Concessions and Finance; the Jews

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Concessions and Finance; the Jews

For even in the twelfth century, if not earlier, the Crown was constantly in straits for ready money. Theoretically the feudal king was supposed to "live of his own"; that is, he was to run the kingdom as if it were his private estate, and pay the expenses out of revenue. His revenues were various; manorial rents, payments made by vassals on various specified occasions, rights of wardship and marriage, scutage (a payment made by vassals in lieu of military services), the firma lurgi (tax paid by the free boroughs), the profits of his law courts, and all kinds of miscellaneous fines and perquisites.


But all these came into the Exchequer in driblets which were often in arrear and left unpaid. One source was particularly valuable: the Jews, whom William I had encouraged to come to England in considerable numbers. Usury, which at this time meant the taking of any interest whatsoever on loans, was forbidden to Christians by the ecclesiastical law; so for a time the Jews were the only moneylenders. It was they who helped needy barons when they got into difficulties by lending them money on mortgage; they financed expeditions like that of Strongbow to Ireland in 1171, and the building of many castles and monasteries, particularly those of the Cistercians.


The maximum rate of interest which they were authorized to charge exceeded 40 per cent per annum, and they often got double that. Considering the risks, however, this was not so excessive as it sounds; for they had no security, except the King's protection and their own usefulness, against the detestation of every rank of society. They were detested on religious grounds; as usurers; as creditors; and a persons not amenable to the laws of the towns in which they lived. For the Jews belonged to the King alone. They had to pay him heavy fines; their estates at death were forfeit to him as those of usurers. During life he might tax them as he pleased.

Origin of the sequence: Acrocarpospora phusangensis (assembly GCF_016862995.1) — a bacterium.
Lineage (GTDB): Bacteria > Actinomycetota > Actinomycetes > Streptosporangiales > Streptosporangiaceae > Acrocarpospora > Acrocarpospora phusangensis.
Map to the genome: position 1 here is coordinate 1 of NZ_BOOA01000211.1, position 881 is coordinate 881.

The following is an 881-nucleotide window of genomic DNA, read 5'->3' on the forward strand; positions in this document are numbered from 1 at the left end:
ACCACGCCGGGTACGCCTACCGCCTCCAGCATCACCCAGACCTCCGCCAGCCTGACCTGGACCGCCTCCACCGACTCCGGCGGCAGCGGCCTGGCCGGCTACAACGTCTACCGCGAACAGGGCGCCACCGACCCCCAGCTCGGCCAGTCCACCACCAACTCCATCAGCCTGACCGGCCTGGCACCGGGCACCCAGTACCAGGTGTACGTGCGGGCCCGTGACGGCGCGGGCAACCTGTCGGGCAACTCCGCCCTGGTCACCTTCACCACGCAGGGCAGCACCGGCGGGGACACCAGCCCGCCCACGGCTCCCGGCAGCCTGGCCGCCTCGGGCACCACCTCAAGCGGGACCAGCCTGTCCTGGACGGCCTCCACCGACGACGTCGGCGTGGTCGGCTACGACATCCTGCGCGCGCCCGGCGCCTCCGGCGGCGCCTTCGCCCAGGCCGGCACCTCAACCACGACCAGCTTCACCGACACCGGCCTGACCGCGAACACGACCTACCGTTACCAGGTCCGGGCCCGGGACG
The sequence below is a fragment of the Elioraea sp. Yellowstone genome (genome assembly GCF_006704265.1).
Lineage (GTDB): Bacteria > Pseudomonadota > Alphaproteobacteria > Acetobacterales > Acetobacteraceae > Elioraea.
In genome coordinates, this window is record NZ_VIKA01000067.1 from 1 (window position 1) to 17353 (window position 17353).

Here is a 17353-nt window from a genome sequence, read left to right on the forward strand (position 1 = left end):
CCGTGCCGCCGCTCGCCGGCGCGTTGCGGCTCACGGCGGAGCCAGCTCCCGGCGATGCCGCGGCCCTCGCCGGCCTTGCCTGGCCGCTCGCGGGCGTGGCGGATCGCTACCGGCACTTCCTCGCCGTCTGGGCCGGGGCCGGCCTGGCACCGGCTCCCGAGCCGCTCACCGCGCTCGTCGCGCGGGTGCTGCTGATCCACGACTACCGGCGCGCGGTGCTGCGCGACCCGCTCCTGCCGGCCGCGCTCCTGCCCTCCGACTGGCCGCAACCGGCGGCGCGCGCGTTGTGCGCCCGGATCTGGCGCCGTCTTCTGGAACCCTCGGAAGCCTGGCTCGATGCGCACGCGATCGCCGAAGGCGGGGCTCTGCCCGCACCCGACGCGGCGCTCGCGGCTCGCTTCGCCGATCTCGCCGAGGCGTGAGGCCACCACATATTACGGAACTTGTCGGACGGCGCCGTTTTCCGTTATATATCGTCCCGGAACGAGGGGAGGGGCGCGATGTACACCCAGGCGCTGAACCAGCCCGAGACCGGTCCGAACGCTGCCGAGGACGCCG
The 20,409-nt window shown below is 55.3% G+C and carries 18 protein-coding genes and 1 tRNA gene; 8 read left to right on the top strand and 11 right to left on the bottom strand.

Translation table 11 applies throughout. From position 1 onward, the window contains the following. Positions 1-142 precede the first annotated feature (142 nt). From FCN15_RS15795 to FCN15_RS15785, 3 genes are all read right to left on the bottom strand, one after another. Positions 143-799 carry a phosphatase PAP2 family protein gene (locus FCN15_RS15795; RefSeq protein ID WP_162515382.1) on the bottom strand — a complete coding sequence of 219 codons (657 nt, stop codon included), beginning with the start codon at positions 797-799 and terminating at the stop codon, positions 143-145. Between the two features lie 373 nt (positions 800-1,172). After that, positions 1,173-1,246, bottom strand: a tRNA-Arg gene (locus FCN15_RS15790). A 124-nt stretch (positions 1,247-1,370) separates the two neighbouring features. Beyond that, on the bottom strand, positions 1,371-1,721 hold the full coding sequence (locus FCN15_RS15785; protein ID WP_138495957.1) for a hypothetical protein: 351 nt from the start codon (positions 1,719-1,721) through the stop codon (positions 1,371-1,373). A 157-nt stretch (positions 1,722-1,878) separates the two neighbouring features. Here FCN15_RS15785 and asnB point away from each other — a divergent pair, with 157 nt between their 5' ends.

Consequently they were used by thirteenth-century kings as a way of taxing their subjects, being first allowed to accumulate wealth through usury, and afterwards squeezed. (The proceeds of the "Arbitrary Tallage "on the Jews averaged %pound;,000 annually, or nearly one-tenth of the Crown's whole revenue.) Naturally this made them more unpopular than ever, and pogroms were frequent. The thirteenth century was the time when the Church was most powerful and respected in England; Archbishop Stephen Langton declared that it was sinful even to sell the necessaries of life to Jews, and the preaching friars denounced them. In 1290 Edward I expelled them from England, and they did not return, till the time of Cromwell.

Further reading - The Welfare State.


FROM the eleventh to the thirteenth century English foreign trade was largely, though not entirely, in the hands of non-Englishmen, and they retained 'a great part in it till the end of the sixteenth century. Nor is this surprising if we consider the relation of England to Europe at this time. She was what we are accustomed to-day to describe as a backward country; she was situated at the very edge of the civilized world, beyond which there was nothing but a mysterious and fearful ocean. Her kings before Edward I were foreigners in blood, speech and outlook; Henry II was a Frenchman who spent only... see: FOREIGN TRADE: HANSARDS, STAPLERS AND THE CLOTH EXPORT

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